“It's hitting the point where the drug cost issue has got everyone's attention, but I'm not sure what the coalition would be that would support heavy-handed government intervention,” said Chip Kahn, CEO of the Federation of American Hospitals, which is participating in the Campaign for Sustainable Rx Pricing.
Outside the legislative arena, there is growing support for the idea that drug prices should be based on the value they provide for patients. A few private insurers and drug companies are experimenting with outcomes-based arrangements.
MH TAKEAWAYDespite growing outrage over the past two years' price spikes on specialty drugs, biologics and generics, a political solution seems as far away as ever. And drug industry lobbyists are planning a major post-election campaign to keep it that way.
But these private-market initiatives are moving slowly because stakeholders are far from reaching a consensus on how value should be calculated. That was demonstrated by recent drug industry attacks on efforts by the not-for-profit Institute for Clinical and Economic Review to assess whether particular drugs are worth the price.
“No one knows the answer to the question of value,” said Dr. Joshua Ofman, a senior vice president at Amgen, during an American Enterprise Institute panel discussion on drug pricing last month.
That panel featured a contentious exchange between Ofman and two prominent advocates of value-based pricing, ICER CEO Dr. Steven Pearson and Dr. Peter Bach, director of the Center for Health Policy and Outcomes at Memorial Sloan Kettering Cancer Center, New York. “We showed you our numbers; you show us your numbers,” Pearson said. “Let's all wrestle with that in public.”
At stake in the battle is a U.S. drug market worth more than $350 billion a year. Prescription drug costs now account for about 17% of total U.S. healthcare spending and were the fastest rising component of that spending over the past year.
List prices for prescription drugs rose more than 12% in 2015, although net prices rose only 2.8%, according to IMS Health. This year, most large drug companies reported that price increases boosted their revenue. Per capita spending in the Medicare Part D program rose 11.6% last year, more than in the past due partly to price spikes for brand-name drugs, according to the Medicare trustees' report.
Despite all the talk about the need for action, when someone proposes or implements even relatively modest measures to address drug costs, there's often a furious backlash. One multiple myeloma patient wrote in an op-ed responding to ICER's critical evaluation of the prices of drugs to treat his cancer condition: “I'm horrified by ICER's cost-cutting proposals, which … would cost the lives of 44,000 myeloma patients over the next five years. I don't intend to be in that number.”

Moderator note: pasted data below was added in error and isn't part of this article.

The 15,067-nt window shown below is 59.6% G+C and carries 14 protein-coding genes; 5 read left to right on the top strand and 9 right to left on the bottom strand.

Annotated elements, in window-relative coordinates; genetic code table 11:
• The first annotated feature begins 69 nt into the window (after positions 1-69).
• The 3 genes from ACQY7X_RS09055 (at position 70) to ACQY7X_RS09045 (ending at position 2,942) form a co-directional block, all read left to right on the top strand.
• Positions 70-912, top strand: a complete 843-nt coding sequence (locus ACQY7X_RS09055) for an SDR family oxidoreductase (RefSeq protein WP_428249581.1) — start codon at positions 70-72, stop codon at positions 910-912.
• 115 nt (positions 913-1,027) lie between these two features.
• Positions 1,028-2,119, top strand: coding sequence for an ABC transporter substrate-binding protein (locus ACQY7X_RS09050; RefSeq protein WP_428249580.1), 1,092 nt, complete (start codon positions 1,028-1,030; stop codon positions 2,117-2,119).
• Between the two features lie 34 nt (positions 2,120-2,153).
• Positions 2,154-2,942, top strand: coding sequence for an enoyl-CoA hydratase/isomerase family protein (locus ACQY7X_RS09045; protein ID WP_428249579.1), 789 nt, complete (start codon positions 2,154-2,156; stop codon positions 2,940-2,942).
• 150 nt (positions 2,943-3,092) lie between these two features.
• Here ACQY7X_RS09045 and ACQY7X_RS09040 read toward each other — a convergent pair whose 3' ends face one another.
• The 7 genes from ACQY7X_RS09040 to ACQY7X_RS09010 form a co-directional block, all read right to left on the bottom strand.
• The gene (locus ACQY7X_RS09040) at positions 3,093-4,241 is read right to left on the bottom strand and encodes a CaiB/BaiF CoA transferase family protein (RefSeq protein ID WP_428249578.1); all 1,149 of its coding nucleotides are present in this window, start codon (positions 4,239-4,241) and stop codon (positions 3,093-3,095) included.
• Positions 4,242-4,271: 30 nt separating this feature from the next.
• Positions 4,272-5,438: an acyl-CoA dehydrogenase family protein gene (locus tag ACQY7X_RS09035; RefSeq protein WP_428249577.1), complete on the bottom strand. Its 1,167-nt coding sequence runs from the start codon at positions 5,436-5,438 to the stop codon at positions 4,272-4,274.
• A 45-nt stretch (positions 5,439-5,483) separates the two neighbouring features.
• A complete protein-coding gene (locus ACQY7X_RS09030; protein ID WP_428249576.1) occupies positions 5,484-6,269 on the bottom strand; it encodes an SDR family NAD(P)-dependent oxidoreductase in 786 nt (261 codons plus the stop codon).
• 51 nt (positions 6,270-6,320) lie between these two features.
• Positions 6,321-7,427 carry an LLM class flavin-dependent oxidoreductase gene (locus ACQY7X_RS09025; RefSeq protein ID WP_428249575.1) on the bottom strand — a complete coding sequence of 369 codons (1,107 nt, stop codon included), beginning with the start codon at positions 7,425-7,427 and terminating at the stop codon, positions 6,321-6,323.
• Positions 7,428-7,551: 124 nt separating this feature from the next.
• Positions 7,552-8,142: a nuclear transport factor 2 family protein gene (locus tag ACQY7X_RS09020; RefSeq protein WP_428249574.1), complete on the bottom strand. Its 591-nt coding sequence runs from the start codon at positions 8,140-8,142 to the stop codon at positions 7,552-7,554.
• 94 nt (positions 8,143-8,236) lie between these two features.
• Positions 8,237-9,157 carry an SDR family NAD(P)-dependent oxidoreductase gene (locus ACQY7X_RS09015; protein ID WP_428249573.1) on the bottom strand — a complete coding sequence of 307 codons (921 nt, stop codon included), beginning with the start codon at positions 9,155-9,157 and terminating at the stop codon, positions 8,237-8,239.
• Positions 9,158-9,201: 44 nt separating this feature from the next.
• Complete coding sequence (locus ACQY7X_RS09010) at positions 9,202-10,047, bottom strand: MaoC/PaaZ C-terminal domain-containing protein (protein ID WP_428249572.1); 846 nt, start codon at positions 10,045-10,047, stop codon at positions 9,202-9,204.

PROPOSED POLICIES FOR LOWERING DRUG PRICES
Patents: Limit patentability of trivial changes in innovative medicines
Antitrust: Prohibit anticompetitive deals that delay generics
Prices: Empower Medicare to negotiate Part D drug prices; require drugmakers to provide Medicaid level rebates for dual-eligible beneficiaries in Part D
Formularies: Exclude high-priced drugs that have cheaper, comparable alternatives
Value: Base prices on clinical outcomes
Generics: Boost FDA funding to speed generic-drug reviews; encourage the FDA to OK products approved in other advanced countries; ease generic companies' access to brandname drug samples to increase alternative therapies
Biologics: Review standards for determining bioequivalency
Substitution: Pass mandatory generic substitution laws with limited carve-outs; eliminate patient consent requirements
Medicaid: Allow state programs to test value-based pricing and restrictive formularies
Discounts: Empower state programs to pay no more than the rates negotiated for drugs by the Veterans Affairs Department
Price hike reviews: Require drugmakers to report and justify significant planned increases
Source: Modern Healthcare reporting; JAMA
Emotional criticisms like this suggest that the American public may be unprepared for explicit efforts to evaluate whether a drug or other type of treatment is worth the cost—unlike in other advanced countries such as Great Britain that openly weigh costs versus benefits in making coverage decisions. “This is a no-go zone,” lamented Yevgeniy Feyman, a health policy researcher at the conservative-leaning Manhattan Institute. “Everyone immediately jumps to rationing and death panels.”
Despite the sensitivity of the issue, Democratic standard-bearer Clinton has offered an ambitious package of measures to reduce drug costs. A bipartisan group of senators has offered legislation to make it easier to bring generic products to the market. A separate bipartisan Senate group introduced a bill to require drugmakers to tell HHS in advance why a price increase of more than 10% is justified.